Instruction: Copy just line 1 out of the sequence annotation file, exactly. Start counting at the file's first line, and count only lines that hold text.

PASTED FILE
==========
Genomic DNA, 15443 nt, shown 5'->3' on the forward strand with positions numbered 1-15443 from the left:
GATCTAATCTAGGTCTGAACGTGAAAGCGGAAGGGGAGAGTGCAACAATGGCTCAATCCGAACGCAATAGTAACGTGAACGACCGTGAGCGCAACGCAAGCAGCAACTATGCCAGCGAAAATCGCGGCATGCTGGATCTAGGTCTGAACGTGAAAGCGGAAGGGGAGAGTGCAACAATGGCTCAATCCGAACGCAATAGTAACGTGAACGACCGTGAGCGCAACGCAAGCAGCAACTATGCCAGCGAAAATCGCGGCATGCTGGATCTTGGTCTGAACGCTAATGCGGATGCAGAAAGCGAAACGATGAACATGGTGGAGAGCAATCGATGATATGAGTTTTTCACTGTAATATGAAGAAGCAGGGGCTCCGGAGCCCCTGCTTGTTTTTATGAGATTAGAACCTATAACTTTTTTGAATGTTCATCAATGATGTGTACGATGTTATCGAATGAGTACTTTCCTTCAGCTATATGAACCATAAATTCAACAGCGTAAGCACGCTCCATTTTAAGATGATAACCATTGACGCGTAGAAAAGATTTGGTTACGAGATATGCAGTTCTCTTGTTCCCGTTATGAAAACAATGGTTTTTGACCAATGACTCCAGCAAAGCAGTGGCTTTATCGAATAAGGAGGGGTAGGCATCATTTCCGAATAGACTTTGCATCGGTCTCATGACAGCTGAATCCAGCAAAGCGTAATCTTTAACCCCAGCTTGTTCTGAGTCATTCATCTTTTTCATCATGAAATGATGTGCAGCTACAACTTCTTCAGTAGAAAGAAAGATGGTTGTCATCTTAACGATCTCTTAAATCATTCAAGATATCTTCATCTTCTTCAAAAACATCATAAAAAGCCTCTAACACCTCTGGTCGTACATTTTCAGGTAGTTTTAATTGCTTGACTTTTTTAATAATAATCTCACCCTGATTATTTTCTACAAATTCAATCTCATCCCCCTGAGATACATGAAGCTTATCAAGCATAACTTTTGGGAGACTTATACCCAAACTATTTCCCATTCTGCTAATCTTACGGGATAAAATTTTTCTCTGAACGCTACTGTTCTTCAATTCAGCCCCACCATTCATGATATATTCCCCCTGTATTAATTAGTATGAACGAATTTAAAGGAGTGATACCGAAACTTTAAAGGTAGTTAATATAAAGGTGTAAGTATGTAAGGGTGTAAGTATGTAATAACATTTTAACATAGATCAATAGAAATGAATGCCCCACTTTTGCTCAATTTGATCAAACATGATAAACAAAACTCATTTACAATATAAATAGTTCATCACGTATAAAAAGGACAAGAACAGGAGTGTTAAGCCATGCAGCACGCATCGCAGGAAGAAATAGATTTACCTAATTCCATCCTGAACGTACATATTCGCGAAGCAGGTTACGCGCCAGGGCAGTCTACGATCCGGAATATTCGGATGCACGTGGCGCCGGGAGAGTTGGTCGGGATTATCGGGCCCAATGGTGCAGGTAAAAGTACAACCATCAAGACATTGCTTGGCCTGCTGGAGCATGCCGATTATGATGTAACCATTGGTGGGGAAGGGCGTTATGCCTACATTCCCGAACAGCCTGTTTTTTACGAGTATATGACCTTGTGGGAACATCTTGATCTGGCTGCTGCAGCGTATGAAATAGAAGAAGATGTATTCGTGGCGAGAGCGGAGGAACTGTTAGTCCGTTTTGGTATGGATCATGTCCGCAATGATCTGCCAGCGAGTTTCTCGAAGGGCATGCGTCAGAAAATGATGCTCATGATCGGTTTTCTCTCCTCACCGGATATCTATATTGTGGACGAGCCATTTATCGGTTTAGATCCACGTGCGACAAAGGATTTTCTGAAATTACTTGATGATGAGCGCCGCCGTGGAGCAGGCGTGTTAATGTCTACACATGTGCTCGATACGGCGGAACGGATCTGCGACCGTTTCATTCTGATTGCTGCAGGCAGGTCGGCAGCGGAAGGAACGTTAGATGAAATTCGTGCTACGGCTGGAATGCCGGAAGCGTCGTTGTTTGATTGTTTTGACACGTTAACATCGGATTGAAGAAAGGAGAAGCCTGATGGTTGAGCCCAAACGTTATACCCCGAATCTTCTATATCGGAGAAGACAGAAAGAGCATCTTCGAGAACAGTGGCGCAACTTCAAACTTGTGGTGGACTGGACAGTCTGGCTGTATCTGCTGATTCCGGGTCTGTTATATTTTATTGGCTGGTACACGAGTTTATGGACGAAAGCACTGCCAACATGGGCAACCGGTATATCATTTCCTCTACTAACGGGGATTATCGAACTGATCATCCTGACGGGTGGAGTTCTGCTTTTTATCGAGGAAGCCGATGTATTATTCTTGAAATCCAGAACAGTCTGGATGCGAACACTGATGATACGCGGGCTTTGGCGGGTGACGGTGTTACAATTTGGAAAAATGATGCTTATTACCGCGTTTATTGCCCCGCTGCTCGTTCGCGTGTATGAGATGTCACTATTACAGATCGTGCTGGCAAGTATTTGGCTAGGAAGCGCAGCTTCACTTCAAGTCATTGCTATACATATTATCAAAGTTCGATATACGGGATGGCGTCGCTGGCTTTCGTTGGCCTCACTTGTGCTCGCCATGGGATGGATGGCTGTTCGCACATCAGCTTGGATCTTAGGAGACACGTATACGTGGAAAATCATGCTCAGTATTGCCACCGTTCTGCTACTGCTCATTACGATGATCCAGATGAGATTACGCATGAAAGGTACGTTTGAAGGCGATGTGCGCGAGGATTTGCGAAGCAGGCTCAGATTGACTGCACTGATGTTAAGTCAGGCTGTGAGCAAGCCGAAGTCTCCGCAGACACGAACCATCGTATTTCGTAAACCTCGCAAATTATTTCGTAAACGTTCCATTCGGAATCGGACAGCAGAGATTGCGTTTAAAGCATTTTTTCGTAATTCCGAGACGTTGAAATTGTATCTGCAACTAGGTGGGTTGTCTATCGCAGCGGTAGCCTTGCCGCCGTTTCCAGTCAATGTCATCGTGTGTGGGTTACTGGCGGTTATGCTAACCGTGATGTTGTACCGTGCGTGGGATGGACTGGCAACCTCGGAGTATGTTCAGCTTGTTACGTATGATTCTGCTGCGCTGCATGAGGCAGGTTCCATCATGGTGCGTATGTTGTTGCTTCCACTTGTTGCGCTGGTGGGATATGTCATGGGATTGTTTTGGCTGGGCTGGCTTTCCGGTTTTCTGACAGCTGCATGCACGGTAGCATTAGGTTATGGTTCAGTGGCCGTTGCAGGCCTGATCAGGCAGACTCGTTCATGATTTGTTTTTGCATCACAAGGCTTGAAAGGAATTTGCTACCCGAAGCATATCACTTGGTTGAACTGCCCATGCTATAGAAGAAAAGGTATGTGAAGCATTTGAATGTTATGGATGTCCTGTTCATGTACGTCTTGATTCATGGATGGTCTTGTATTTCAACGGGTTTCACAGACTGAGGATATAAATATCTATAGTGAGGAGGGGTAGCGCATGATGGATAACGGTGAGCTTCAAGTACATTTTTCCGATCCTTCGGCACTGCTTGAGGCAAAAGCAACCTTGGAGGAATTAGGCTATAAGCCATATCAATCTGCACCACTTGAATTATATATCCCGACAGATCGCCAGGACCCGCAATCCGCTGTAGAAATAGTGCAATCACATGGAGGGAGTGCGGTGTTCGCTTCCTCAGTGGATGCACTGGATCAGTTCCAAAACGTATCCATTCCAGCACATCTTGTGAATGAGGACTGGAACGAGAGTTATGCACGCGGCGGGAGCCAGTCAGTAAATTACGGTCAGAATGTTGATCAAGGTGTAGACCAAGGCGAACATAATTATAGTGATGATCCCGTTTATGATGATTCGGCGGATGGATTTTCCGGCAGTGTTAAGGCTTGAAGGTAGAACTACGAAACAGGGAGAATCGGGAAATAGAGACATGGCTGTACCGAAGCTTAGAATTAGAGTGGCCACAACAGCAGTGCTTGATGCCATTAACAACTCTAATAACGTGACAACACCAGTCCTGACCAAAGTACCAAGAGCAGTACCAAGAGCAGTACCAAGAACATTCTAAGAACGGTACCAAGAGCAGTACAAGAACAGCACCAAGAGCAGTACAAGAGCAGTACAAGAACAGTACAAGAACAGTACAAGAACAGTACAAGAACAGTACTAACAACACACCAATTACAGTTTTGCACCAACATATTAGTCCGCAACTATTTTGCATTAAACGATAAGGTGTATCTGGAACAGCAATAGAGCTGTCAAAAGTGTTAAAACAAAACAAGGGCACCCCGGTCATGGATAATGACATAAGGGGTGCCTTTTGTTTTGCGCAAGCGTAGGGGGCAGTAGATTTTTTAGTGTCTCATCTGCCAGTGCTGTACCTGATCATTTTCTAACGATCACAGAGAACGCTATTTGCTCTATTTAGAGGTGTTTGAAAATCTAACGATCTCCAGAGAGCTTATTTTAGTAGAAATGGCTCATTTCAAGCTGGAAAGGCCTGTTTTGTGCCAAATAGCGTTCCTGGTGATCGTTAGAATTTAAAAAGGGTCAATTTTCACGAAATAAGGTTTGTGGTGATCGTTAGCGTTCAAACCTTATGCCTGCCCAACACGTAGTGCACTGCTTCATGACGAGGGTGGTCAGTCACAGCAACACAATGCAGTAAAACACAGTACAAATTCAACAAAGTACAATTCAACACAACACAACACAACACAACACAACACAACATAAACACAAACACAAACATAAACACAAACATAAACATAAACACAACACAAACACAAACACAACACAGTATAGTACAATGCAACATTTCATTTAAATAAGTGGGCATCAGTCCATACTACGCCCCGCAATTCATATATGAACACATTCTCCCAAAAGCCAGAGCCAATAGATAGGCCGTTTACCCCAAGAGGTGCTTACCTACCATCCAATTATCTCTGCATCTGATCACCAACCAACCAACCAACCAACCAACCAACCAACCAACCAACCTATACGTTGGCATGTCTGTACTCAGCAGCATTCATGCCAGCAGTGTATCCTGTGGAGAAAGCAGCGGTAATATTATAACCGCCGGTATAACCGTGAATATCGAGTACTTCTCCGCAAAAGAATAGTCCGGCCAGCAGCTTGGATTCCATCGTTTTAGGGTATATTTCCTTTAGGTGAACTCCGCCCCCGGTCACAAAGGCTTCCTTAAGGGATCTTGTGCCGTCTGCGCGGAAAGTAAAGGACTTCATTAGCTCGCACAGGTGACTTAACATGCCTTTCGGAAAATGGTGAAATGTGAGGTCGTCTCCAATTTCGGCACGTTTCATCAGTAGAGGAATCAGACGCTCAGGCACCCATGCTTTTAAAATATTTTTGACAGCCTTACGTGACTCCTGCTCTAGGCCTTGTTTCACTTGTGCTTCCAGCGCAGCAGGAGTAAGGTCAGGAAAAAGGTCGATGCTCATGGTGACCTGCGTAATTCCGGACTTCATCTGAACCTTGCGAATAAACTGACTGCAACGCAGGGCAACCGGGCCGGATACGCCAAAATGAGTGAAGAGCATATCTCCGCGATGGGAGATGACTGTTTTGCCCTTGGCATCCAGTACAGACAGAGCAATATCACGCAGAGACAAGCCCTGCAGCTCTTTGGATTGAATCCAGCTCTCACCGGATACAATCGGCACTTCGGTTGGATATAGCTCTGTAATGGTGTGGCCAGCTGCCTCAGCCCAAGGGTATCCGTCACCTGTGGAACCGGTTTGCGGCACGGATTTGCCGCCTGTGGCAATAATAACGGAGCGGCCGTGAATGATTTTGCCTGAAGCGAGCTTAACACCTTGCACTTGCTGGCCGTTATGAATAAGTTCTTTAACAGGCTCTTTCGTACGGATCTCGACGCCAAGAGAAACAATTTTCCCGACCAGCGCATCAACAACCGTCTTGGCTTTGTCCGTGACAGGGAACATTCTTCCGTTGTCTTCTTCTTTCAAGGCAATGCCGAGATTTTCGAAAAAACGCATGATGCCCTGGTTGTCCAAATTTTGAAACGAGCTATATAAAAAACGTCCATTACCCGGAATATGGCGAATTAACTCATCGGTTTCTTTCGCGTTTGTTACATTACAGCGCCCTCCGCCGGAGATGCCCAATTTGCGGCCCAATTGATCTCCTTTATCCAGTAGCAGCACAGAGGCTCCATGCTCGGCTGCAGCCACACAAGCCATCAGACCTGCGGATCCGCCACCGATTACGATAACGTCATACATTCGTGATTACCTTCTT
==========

Genomic DNA, 15443 nt, shown 5'->3' on the forward strand with positions numbered 1-15443 from the left: